Caste, Unemployment Amplify Climate-Linked Migration In India
A study highlights lack of a system to address India's increasing migration risk due to climate change.
People from marginalised communities and those without the safety net of a job are more likely to migrate out of areas hit by climate-linked disasters, a new study has shown.
“The most vulnerable people are being hit first and worst by the impacts of climate change," Ritu Bharadwaj, principal researcher at the International Institute of Environment and Development and the lead author of the paper said.
"Those people already living on the margins of society are much more likely to be forced to leave their homes in the aftermath of extreme weather events and find ways to make a living elsewhere, and in turn, that leaves them open to exploitation.”
IIED's study analysed two distinct contexts of climate-related events that drove migration: the slow onset of a drought in Jharkhand, and the rapid onset of floods and cyclone in Odisha.
According to the study, in Palamu, Jharkhand, being from a scheduled caste or scheduled tribe increased the odds of migration by 338% compared to those belonging to the general caste category.
Caste did not have a statistically significant impact in Kendrapara, Odisha, as the community largely belongs to the general category and does not face the same social discrimination, the study noted.
Caste is not the only thing having a bearing on migration though.
In Kendrapara, the study found that losing property or goods due to flooding or cyclone raised the likelihood of migration by 687%, while in Palamu it increased by 172%.
Access to work was another key factor.
Those who had a job card under India's rural jobs guarantee scheme were less likely to migrate out of disaster-hit areas. Getting work under the Mahatma Gandhi National Rural Employment Guarantee Scheme could reduce the odds of migration by 66% in rapid-onset contexts and 59% in slow-onset contexts, it said.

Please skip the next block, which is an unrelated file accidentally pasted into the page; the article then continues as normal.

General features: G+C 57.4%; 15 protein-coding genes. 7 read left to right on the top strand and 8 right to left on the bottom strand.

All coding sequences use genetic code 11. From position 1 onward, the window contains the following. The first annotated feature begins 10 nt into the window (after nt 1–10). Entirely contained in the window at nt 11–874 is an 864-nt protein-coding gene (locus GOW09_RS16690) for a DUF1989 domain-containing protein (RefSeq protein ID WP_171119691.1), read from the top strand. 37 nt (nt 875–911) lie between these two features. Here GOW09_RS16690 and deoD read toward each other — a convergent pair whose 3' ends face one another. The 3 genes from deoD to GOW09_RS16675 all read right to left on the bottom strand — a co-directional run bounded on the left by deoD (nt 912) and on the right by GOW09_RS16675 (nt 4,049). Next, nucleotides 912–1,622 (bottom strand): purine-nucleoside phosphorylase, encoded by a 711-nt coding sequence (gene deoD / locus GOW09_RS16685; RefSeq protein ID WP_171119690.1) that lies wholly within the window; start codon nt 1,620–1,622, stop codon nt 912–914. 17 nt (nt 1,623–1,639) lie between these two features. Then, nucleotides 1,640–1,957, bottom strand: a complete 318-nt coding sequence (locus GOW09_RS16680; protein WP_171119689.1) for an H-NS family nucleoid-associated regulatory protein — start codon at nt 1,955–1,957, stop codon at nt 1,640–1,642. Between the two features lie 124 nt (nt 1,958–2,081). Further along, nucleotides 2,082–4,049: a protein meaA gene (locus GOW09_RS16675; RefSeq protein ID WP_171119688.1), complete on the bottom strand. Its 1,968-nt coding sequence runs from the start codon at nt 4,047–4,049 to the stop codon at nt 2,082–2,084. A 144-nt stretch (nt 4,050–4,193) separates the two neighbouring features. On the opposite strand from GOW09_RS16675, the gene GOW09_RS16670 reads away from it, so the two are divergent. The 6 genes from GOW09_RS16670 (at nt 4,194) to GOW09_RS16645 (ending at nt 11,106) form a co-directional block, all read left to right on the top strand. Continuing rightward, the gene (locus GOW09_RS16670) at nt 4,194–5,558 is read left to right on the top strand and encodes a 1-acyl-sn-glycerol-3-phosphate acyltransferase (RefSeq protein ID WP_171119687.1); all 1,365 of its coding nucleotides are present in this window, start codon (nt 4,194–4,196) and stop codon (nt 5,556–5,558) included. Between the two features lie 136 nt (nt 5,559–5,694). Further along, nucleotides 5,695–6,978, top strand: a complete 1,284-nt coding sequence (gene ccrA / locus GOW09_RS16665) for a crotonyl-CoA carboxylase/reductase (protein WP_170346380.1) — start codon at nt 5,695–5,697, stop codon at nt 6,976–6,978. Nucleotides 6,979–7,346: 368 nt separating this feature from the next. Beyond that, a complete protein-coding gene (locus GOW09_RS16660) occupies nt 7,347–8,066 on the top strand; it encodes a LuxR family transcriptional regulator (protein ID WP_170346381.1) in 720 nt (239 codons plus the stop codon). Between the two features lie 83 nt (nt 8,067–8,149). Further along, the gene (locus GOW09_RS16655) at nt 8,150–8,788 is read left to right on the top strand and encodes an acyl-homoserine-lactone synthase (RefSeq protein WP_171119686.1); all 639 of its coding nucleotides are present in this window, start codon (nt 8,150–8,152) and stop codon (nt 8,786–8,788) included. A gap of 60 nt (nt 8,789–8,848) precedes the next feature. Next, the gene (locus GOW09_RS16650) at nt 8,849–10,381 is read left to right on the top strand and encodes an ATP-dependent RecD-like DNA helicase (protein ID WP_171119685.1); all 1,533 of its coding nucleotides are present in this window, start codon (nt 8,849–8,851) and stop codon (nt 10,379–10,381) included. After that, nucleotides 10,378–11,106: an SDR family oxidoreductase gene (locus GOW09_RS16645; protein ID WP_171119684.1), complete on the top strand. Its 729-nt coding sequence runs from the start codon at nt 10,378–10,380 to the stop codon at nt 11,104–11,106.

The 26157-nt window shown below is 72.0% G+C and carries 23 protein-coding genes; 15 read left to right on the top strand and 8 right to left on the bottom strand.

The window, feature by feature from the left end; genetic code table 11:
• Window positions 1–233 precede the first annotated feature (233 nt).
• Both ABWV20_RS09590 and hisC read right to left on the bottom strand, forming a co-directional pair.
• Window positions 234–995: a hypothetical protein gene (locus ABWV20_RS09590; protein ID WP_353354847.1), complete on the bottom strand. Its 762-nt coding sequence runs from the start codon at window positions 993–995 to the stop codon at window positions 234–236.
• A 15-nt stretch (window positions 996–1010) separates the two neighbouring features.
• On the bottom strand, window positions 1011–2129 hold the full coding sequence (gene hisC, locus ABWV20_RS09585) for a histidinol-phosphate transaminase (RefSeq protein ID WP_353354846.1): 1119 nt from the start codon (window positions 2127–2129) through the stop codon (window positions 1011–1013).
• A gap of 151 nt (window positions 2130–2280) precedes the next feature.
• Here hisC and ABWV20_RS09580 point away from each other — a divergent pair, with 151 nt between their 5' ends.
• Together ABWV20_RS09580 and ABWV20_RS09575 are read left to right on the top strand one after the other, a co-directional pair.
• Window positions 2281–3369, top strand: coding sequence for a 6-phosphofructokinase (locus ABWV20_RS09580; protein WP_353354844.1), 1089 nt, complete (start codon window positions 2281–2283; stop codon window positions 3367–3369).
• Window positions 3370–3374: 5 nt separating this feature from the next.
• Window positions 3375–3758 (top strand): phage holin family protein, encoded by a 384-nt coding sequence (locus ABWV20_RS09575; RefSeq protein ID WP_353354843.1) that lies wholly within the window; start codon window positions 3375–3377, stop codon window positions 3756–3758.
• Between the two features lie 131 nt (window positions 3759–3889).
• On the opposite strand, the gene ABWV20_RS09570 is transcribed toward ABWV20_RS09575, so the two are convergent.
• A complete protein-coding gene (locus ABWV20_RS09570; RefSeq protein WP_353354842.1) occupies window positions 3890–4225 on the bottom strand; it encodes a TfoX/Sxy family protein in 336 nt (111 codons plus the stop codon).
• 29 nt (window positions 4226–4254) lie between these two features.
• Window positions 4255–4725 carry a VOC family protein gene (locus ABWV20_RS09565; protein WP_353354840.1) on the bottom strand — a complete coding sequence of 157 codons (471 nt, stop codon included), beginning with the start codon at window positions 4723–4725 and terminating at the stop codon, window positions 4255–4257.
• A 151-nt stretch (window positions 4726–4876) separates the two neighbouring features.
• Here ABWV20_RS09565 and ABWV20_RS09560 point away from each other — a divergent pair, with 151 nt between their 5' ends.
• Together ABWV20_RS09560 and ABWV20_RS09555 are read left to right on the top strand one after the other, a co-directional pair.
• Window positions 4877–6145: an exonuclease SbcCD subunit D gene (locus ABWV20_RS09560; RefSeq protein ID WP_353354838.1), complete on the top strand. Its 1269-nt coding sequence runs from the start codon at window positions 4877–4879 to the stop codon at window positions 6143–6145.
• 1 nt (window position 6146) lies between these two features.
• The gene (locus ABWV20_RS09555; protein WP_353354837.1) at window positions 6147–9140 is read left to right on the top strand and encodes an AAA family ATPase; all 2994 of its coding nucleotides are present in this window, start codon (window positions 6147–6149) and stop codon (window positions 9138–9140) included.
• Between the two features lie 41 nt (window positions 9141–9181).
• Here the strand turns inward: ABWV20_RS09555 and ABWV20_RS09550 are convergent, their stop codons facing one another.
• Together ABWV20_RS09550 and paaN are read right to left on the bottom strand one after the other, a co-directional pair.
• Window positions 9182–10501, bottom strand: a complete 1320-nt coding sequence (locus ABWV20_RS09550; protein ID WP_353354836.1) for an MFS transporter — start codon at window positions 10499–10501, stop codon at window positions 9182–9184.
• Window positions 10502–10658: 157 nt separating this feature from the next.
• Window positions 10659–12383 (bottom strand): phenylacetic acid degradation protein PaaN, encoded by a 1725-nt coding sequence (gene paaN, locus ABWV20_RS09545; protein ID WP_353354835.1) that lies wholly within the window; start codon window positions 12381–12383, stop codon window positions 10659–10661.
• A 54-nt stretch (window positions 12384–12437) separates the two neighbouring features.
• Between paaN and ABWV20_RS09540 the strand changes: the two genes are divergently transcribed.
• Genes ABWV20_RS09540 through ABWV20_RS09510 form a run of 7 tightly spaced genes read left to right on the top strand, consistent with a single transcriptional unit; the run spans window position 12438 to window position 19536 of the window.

The study highlights the lack of a comprehensive social protection system to address India's increasing migration risk due to climate change. The country is most vulnerable in South Asia to internal displacements triggered by disasters. It accounts for a fifth of all such displacement in Asia.
While migration can help people cope during a climate crisis, it also exacerbates several other socioeconomic and health risks. It may lead to breaking up of families as the men migrate in search of jobs, while women stay behind overburdened with running the household on their own. Women who migrate also risk being exposed to sexual exploitation, overwork and hard living conditions, the study noted.
Migrants have little bargaining power due to their desperation for work. They have to rely on informal jobs where workplace safety is largely disregarded. They are paid less and often forced to overwork in hazardous conditions, the study said. It also raises the risk of human trafficking, particularly among SC/ST communities.
Problems also emerge for areas that are receiving the influx of migrants as they are inadequately prepared to accommodate them with basic shelter and sanitation facilities. This forces migrants to live in unsanitary conditions raising the risk of disease.
"The challenges faced by migrants are primarily created because social protection programmes and labour market regulations work in siloes," the study said. "They are not designed to address the needs of migrants or consider climate vulnerability in their design framework, both at migration destination and source sites."
Right now, the study points, most policies addressing this are reactive, like providing shelter or temporary relief camps. It calls for a comprehensive system and makes recommendations to support migrant families in all three stages of mobility: before, during and after migration.
"Our research also shows all is not lost," Bharadwaj said. "Providing a social safety net and improving employment opportunities could go a long way to ensure people escaping crop failure, sea-level rise or lack of water are able to lead safe and dignified lives.”